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A: Your Chip Card will provide greater peace of mind when you travel by making it easier and more convenient to use your card for purchases at international merchants. It will also provide greater protection against fraud whether you use your card here or abroad to make purchases at merchants that use chip terminals to accept your payment. Many countries and merchants outside the U.S. have already adopted this technology, which has become the global standard. Approximately 1.5B Chip Cards have been issued globally, and there are 22MM point-of-sale chip terminals. By 2015, Chip Cards will be standard in the U.S. as well, and we expect to continue to see more merchants in the U.S. adopt this technology over time.
A: A Chip Card contains an embedded microchip that encrypts cardmember information into a unique code that significantly increases transaction and account data security when used at a chip-enabled terminal, and makes card cloning and fraud more difficult.
A: These are all just different terms for the same technology. The technology used in these credit cards is commonly known as being EMV-enabled, which stands for Europay, MasterCard and Visa, which uphold the chip technology. These cards are a global standard for processing credit and debit card payments. Various credit card companies may refer to Chip Cards slightly differently, but they all function to help keep your card more secure.
A: No. MasterCard® PayPassTM uses a different technology called RFID (radio frequency identification), which uses near-field communications to transmit your transaction - so you can pay by tap and go. Your Chip Card will need to be read by a device before you sign for your purchase. You can continue to swipe your card when making domestic purchases in the U.S. However, if your credit card already has PayPass functionality, you can still use it to tap and go.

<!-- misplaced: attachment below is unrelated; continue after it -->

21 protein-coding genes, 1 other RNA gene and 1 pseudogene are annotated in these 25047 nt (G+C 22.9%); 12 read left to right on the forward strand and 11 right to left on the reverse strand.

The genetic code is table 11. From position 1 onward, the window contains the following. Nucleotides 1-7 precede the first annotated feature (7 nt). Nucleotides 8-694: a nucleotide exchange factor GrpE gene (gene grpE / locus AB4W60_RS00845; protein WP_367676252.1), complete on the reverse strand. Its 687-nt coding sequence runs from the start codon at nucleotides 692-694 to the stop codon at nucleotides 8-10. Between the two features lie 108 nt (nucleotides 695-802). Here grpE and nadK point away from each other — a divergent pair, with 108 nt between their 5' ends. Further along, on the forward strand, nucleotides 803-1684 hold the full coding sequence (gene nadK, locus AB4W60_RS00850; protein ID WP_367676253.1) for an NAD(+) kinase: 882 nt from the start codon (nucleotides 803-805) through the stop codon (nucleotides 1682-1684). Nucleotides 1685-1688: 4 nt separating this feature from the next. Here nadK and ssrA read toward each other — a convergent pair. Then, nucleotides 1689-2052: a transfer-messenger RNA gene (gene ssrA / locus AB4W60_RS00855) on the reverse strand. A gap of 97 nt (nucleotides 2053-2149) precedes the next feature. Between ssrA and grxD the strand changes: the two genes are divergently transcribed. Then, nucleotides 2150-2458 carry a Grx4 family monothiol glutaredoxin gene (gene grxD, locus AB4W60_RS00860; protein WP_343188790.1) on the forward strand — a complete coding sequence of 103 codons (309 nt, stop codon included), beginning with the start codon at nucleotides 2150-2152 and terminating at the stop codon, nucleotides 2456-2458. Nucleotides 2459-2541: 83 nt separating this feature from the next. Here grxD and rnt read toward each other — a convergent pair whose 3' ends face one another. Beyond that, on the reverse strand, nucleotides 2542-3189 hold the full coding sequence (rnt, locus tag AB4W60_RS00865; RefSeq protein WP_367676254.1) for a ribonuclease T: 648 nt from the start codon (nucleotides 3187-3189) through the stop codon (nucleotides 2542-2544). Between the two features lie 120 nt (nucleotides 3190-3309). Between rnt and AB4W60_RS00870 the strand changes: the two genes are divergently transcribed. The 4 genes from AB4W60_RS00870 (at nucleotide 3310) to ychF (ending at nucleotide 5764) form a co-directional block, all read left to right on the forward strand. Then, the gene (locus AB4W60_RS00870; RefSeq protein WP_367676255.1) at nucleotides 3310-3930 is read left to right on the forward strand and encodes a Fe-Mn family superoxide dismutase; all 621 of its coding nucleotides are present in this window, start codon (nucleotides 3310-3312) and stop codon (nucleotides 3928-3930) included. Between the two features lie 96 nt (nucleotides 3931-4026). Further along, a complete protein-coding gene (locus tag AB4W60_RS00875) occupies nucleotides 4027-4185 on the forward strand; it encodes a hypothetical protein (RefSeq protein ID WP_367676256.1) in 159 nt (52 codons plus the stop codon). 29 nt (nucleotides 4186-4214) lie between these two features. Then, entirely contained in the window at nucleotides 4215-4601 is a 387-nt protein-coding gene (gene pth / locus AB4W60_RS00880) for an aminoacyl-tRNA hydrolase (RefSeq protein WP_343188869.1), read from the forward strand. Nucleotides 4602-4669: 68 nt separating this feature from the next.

A: Traditional magnetic stripe cards require a signature for security purposes. A Chip Card adds an additional layer of sophisticated fraud protection through an embedded microchip that turns cardmember information into a unique code when used at a chip-enabled terminal that is difficult to duplicate or copy. This type of card has been around for more than a decade and is safe to use; it is already standard practice in more than 80 countries worldwide.
A: It's easy:
— At merchants who have chip-enabled terminals, insert your Chip Card in the chip-enabled terminal, and sign to authorize the transaction.
— At merchants who are not yet equipped with chip - enabled terminals, swipe and sign your name as usual.
— For phone or online transactions, nothing changes - simply provide your credit card number and complete your online transaction as you do today.
A: In addition to the embedded chip that provides an added layer of security at chip-enabled terminals, your card will also continue to have the traditional magnetic strip, enabling you to use it at merchants who do not yet have a chip-enabled terminal.
A: No. Today, your Citi Chip Card is a chip + signature card, so just sign your name like you currently do today to complete your transaction. There is no need to memorize a new PIN.
A: The embedded microchip makes cardmember information much more difficult to duplicate or copy, and provides enhanced fraud protection on your account when used at a chip-enabled terminal. If your card is lost or stolen, you should call the number on the back of your credit card so we can issue a new Chip Card to you.
A: No. There is no extra cost to receive a Chip Card. Citi wants to make sure cardmembers have the benefit of this added card security and greater global acceptance.
A: Your new card will be mailed to you and should arrive in 7-10 business days (for domestic addresses).